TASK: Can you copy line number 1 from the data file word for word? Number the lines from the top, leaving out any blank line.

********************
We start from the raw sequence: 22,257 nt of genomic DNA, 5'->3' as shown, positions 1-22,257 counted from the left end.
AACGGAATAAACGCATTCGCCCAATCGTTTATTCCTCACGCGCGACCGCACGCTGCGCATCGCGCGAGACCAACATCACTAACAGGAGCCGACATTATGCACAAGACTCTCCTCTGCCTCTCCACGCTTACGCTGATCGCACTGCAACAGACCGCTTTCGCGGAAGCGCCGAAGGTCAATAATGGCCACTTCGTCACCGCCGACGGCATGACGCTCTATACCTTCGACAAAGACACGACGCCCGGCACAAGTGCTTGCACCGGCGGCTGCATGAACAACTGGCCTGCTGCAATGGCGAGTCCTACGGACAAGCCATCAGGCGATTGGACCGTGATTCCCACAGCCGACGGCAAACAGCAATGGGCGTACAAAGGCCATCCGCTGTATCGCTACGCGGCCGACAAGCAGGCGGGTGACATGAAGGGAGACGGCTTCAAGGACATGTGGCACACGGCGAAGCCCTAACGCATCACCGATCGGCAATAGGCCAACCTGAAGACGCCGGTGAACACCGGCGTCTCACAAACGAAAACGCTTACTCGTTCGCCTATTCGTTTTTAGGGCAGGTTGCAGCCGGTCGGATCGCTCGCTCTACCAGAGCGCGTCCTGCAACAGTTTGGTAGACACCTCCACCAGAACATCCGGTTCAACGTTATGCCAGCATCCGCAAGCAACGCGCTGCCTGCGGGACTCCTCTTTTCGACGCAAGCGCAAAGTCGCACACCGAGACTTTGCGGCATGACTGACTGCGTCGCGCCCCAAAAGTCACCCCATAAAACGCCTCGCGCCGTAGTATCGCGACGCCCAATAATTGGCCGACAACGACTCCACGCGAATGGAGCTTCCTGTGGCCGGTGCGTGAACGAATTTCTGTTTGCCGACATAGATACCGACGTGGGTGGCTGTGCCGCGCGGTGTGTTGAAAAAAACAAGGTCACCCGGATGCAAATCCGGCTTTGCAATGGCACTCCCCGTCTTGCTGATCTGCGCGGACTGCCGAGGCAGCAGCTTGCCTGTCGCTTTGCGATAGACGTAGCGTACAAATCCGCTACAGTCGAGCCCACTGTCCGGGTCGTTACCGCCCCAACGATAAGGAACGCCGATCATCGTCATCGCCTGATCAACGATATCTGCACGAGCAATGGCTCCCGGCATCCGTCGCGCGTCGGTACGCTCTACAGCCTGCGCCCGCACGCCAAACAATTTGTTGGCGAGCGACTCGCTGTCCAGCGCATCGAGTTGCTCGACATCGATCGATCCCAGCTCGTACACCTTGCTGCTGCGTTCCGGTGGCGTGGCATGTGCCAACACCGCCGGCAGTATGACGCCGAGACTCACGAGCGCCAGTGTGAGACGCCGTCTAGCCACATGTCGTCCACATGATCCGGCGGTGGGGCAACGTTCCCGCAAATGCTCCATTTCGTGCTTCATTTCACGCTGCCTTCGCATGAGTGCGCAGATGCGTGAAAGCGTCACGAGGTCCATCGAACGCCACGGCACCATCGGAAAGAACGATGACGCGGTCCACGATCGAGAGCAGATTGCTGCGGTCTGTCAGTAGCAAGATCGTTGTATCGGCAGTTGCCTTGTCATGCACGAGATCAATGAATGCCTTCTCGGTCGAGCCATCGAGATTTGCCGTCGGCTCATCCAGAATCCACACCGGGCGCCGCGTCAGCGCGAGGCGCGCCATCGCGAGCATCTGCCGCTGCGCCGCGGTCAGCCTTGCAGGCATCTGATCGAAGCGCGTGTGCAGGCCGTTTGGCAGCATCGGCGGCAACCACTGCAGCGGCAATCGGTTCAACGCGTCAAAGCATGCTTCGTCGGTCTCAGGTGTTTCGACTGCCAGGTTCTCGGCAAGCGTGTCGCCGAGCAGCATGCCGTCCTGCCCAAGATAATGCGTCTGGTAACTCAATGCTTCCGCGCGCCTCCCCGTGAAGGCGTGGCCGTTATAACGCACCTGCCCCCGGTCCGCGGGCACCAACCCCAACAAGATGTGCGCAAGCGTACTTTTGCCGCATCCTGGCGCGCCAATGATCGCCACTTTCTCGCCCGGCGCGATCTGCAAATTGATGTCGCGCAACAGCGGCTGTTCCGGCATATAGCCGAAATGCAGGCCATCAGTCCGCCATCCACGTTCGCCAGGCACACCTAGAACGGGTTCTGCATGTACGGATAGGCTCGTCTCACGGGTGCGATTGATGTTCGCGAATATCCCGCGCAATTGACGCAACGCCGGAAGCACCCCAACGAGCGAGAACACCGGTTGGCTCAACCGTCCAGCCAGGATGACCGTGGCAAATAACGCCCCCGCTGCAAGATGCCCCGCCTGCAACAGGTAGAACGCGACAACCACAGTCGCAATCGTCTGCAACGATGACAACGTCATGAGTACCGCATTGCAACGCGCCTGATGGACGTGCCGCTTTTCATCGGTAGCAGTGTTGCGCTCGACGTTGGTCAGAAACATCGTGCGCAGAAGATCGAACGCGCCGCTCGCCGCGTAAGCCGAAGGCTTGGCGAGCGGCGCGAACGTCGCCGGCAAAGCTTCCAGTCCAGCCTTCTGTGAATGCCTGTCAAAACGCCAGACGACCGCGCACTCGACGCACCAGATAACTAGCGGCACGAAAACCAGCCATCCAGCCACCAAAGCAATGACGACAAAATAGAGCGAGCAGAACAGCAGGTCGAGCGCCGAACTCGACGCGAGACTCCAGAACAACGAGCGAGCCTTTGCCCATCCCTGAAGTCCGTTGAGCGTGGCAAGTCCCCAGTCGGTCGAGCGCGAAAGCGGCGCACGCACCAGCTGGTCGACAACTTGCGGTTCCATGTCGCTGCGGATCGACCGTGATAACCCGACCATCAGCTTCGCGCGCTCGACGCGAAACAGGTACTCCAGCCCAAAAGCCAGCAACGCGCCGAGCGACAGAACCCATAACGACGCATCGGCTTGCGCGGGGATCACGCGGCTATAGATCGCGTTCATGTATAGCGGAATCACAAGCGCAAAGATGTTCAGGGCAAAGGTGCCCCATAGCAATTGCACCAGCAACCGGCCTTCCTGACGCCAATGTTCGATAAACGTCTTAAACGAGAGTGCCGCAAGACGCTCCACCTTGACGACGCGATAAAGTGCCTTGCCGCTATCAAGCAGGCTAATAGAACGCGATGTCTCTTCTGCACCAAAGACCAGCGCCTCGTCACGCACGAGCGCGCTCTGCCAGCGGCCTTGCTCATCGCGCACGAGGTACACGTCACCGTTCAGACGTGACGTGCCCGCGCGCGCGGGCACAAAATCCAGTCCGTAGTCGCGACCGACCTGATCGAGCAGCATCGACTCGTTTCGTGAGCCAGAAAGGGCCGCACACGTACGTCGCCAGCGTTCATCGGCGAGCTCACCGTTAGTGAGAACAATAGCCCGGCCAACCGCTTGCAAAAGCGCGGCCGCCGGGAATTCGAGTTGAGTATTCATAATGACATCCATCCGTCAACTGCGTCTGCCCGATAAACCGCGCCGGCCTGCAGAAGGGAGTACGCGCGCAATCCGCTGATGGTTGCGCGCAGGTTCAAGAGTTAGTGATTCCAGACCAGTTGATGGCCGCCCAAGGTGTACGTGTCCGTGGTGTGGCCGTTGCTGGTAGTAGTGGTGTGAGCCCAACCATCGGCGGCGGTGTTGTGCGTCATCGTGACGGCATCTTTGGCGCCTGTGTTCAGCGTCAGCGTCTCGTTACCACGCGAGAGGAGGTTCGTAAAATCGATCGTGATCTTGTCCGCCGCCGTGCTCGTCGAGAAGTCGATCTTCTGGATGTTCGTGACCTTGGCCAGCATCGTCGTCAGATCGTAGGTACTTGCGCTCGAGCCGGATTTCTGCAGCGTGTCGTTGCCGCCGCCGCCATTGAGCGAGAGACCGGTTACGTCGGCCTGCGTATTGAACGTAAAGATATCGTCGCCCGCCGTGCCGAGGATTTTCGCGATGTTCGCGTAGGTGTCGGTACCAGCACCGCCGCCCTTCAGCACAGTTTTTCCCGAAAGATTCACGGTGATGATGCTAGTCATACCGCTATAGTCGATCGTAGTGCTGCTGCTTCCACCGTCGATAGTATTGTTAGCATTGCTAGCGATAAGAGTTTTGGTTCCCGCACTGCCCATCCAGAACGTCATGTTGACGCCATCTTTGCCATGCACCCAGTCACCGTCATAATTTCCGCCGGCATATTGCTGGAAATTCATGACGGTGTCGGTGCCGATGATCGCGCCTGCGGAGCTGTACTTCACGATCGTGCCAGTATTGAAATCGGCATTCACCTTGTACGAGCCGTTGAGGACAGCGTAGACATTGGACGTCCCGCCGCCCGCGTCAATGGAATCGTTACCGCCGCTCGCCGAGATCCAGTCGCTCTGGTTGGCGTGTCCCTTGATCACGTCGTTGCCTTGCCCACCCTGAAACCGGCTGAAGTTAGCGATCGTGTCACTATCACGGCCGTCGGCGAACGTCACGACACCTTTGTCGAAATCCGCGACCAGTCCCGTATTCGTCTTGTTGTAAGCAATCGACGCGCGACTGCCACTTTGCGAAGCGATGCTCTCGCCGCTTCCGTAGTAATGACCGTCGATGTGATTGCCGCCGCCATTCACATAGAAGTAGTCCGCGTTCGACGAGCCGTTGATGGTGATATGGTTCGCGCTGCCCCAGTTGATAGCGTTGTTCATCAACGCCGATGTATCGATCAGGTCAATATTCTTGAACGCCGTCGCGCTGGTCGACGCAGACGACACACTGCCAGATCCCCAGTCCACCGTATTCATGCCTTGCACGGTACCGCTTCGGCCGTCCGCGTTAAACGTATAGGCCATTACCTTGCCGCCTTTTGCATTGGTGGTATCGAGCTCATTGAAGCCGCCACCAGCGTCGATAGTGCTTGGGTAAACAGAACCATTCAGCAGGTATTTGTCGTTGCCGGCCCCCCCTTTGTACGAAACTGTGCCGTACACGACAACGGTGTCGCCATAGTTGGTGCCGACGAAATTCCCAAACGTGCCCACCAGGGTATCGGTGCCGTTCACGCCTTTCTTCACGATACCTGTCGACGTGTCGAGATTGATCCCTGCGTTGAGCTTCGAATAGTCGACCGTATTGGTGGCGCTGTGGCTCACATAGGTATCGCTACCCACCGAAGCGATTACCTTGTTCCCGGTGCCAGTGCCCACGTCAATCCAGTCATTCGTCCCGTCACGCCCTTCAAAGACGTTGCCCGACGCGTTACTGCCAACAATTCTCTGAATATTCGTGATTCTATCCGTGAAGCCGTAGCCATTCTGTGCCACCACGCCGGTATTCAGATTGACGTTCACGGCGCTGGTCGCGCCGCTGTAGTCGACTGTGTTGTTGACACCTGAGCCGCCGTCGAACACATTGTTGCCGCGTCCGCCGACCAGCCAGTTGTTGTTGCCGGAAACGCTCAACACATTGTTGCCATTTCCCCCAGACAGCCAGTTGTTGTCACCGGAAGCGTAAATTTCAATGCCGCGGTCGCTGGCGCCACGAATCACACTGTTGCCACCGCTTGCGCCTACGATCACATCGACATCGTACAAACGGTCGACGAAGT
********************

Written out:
We start from the raw sequence: 22,257 nt of genomic DNA, 5'->3' as shown, positions 1-22,257 counted from the left end.